Lunchtime audience enjoys feast of music

THE second of the 2011 Autumn Series of Lunchtime Concerts held in St George’s URC featured oboeist Emma Straughan and tenor Anthony Harbottle.

Emma, who is quite a regular at the concerts, has been playing since the age of nine and has performed with a variety of musical groups in the UK and Europe. She teaches and is still involved with the Wansbeck and Ryton Music Festivals.

Anthony was making his first appearance at these concerts, although he has twice appeared with the Mid Northumberland Chorus as guest soloist. He was a chorister in Newcastle Cathedral Choir before he moved to London.

Their programme was mixed, but included well-known and popular works.

Emma began with Serenade by Gounod, a bright and jaunty piece, which gave the concert a good start. Her playing, with excellent tonal quality and clear, precise notation, showed her progress on her instrument since her last appearance. She appeared totally relaxed and full of confidence, which was reflected in her playing.

Anthony followed with two Italian folk songs, Vittoria mio corde by Carrissimi and Caro moi ben by Giordani. His singing was relaxed and illustrated good tone and effective control, particularly in the second song.

He followed with 19th Century classic tenor aria, Onaway awake Beloved, from Coleridge Taylor’s Hiawatha’s Wedding Feast, which is more challenging and really tested his skill. There were parts, particularly in the higher register, which were hesitant and restrained and he needed to let go a little more. Overall, however, Anthony made a very good attempt.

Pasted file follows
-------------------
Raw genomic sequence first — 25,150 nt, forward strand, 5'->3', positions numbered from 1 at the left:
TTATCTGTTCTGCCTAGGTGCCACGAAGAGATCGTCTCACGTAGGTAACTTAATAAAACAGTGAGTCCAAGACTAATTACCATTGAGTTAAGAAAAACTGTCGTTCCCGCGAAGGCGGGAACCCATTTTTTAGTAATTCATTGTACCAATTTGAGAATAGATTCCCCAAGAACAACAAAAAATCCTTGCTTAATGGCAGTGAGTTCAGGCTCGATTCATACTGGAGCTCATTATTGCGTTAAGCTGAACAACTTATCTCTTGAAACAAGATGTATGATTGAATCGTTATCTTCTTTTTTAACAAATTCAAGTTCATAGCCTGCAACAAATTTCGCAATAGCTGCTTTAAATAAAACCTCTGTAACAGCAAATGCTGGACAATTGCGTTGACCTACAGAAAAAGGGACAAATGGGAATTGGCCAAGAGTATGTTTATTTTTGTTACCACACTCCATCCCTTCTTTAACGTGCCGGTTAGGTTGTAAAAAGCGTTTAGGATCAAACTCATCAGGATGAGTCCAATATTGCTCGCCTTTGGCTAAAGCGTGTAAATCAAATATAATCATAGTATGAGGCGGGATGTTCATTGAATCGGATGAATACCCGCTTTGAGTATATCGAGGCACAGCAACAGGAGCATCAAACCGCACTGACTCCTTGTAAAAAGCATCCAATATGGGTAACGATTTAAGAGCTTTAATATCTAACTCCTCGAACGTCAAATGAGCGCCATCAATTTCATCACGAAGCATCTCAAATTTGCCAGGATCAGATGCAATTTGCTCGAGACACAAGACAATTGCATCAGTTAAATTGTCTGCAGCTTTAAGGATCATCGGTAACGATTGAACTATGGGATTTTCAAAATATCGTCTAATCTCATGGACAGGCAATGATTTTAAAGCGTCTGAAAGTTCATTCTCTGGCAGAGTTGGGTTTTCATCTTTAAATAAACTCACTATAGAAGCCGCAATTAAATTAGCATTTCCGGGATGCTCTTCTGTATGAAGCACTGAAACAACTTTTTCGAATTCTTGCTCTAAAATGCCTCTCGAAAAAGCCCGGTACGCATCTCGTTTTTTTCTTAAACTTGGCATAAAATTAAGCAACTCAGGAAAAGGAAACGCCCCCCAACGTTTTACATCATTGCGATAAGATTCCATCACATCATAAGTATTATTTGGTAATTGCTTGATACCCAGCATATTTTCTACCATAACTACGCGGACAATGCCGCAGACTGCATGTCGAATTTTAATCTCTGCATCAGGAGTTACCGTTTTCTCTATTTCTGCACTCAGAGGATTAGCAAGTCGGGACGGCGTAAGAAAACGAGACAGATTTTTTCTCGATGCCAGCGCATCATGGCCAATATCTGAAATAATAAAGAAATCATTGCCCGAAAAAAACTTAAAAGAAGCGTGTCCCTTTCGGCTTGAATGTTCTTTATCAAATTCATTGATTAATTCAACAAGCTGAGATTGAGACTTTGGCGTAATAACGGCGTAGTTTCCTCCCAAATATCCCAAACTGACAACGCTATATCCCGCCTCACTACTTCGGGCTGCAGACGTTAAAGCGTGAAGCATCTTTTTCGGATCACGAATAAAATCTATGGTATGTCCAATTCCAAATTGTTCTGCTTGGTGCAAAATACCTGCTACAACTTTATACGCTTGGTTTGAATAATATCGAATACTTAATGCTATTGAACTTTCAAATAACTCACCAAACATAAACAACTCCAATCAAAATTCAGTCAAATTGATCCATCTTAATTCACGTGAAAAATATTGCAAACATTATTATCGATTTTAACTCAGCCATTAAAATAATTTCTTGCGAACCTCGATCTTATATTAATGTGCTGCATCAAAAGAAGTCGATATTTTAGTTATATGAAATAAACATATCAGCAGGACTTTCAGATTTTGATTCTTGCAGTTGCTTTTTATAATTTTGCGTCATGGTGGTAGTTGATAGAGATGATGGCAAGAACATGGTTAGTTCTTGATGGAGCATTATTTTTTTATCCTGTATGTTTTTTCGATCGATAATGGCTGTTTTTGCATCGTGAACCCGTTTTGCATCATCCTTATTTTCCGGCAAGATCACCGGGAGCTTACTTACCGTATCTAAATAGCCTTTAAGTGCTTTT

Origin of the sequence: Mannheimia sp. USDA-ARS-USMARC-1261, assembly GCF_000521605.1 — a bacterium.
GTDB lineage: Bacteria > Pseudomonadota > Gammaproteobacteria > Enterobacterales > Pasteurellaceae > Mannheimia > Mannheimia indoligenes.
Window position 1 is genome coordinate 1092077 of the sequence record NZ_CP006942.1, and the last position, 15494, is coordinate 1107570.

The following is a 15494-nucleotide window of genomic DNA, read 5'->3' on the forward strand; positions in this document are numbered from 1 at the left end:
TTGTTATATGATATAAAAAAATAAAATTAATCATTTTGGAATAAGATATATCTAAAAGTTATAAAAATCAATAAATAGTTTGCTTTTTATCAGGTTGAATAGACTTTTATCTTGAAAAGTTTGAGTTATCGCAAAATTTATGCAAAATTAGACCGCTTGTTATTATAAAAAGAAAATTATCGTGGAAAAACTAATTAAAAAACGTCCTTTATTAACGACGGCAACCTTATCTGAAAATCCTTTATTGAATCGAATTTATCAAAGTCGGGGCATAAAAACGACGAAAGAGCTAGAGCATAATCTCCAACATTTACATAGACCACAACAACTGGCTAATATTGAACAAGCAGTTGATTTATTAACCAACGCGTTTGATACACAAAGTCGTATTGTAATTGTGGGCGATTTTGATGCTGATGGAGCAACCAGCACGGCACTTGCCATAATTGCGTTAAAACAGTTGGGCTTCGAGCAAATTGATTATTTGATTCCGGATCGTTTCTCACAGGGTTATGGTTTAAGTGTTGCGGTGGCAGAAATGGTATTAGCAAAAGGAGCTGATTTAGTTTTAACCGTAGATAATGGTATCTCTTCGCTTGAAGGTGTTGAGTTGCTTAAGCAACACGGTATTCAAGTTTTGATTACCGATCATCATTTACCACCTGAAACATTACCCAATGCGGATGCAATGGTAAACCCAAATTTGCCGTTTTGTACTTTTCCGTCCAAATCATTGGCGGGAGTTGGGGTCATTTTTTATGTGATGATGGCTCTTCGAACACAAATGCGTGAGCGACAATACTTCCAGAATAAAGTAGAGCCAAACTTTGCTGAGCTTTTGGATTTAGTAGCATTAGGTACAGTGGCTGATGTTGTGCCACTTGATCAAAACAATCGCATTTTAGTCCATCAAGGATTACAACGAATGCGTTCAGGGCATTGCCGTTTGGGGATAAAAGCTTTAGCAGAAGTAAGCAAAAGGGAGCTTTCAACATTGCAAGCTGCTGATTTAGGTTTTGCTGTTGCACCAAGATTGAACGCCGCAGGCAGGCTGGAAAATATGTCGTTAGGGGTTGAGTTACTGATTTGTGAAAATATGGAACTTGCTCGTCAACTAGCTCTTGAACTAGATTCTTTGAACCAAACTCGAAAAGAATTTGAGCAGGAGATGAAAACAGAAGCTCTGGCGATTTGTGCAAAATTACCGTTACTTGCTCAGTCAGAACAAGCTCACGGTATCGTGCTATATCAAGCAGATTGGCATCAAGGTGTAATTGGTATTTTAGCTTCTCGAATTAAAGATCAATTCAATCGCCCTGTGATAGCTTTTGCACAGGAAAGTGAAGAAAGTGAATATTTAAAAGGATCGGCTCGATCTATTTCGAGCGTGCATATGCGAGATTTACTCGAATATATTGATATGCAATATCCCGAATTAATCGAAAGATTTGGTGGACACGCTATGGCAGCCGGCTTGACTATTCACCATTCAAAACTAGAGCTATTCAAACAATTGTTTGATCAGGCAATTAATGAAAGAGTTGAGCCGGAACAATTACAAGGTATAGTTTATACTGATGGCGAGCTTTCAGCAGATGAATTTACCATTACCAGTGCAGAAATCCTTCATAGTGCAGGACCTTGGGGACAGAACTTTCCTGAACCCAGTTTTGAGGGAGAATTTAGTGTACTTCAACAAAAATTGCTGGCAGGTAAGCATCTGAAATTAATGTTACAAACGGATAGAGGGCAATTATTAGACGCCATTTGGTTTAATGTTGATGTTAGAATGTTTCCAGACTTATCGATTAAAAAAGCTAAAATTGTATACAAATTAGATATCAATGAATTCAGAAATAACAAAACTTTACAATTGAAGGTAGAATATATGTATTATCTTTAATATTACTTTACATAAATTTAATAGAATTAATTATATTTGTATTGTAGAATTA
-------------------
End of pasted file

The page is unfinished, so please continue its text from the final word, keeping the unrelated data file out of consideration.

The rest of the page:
Emma continued with two contrasting works. The first, by Albinoni, featured two movements from his 5th Oboe Concerto. Again, Emma’s playing was outstanding, a beautifully sustained Adagio and a crisp, concise Allegro.

The second, Remember for Oboe and Piano, was written by Isobel Morrison from Warkworth. It has a beautiful elegiac theme, which is both haunting and pastoral, and it gave Emma the opportunity to produce some high quality sustained playing. The composer, who was at the concert, must have been thrilled with the performance.

Anthony continued with two old English songs, Drink To Me Only With Thine Eyes and Since First I Saw Your Face, arranged for voice and piano by Roger Quilter, and Freddy’s Song from My Fair Lady by Lerner and Loewe.

He was much more at ease with these pieces, performing with confidence and ability. All illustrated his fine range and were most musical in their presentation. Anthony should be well pleased with his debut.

The concert concluded with three short contrasting compositions from Emma — Jesu, Joy of Man’s Desiring by JS Bach, Elegie by Poulenc and Danza Gaya by Madeleine Dring.

The Bach piece was delightfully performed with the gently flowing melody a joy to the ear. Elegie was by far the most difficult, presenting a major technical challenge, however Emma illustrated her growing maturity with masterful playing and was equal to the occasion.

Danza Gaya brought the concert to a fitting finale. This is a wonderful example of off-beat writing and Emma performed the unusual and irregular passages with confidence and skill.

Throughout, Ken Irvine provided first class piano accompaniment and his playing of some very challenging and difficult pieces was a compliment to Emma and Anthony.

The whole musical experience was thoroughly enjoyed by a large, enthusiastic audience.